Chinese whispers (a.k.a. Gossip) is a verbal game based on what is lost – and found- in oral communication, in a fun way. It is a game for four or more players.
The game played all over the world under different names. The name ‘chinese whispers’, according to some sources, is adopted in British English in the mid 20th century, where earlier it was
better known as ‘Russian scandal’ or ‘Russian gossip’. One of the French names of the game is ‘Arabic telephone’. Other local names rather free from cultural marginalisation are broken telephone,
wireless telephone, secret message, gossip, geese to geese, and ear to ear.
Gameplay: Players form a line or a circle. The first player whispers a phrase or a sentence into ear of the person sitting on the right, only once. A long and complicated sentence makes the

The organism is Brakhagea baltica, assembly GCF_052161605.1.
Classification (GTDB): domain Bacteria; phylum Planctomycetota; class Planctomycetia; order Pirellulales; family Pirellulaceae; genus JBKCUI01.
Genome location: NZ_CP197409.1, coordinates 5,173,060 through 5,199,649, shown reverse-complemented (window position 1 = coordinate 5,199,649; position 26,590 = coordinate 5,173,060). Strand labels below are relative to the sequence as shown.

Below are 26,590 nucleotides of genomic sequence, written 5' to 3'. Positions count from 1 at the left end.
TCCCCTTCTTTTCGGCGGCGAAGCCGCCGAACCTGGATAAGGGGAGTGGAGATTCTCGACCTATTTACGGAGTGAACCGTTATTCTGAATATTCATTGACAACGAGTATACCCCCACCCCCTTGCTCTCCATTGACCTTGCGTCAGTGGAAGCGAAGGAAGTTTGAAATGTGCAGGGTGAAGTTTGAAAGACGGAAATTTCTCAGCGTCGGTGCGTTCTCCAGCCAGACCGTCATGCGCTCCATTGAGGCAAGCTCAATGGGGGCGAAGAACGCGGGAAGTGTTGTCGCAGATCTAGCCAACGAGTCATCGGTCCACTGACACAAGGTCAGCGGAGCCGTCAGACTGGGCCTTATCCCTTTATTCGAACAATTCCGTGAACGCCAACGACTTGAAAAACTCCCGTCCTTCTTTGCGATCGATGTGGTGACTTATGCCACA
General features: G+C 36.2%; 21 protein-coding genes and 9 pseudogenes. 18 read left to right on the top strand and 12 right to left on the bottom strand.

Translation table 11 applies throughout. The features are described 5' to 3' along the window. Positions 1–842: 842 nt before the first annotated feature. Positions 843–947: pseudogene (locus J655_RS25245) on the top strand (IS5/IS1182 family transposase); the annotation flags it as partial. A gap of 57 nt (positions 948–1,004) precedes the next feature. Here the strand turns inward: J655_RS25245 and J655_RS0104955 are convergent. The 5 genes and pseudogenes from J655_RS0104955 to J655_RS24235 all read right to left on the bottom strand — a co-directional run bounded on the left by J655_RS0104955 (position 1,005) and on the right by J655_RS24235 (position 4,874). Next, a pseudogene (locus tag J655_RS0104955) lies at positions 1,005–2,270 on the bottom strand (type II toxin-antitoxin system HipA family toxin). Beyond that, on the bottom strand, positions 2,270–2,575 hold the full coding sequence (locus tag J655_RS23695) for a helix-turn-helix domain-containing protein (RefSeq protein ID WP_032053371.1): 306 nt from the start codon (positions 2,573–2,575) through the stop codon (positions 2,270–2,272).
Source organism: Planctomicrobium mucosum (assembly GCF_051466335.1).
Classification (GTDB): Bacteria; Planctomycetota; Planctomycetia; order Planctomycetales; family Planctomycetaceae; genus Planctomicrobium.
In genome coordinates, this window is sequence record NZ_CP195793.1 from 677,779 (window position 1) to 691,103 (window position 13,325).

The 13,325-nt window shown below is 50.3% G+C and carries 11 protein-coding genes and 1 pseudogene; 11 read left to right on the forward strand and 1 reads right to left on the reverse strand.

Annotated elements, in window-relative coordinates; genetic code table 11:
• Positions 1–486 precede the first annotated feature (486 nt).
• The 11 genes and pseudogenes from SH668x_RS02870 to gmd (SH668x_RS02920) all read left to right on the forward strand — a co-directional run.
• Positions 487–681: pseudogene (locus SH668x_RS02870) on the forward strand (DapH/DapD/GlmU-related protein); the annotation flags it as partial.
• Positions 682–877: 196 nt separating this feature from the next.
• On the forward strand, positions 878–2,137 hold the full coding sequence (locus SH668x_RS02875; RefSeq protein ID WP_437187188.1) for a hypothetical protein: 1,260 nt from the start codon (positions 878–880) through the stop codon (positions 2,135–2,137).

game more fun. Each player successively whispers the message, as best as they can understand and remember, to the ear of the next player until it reaches the last player in line. When the message
reaches the final recipient, he or she announces the message out loud to the entire group. The first person then reveals the original message. The final message often differs significantly from
the original, as a lot gets lost in transmission. Hence the entertainment from comparing the original and the final messages.
For a new round of play, players shuffle and a new first player whispers a message to the ear of the next player. What will the message look like in a few minutes, nobody knows.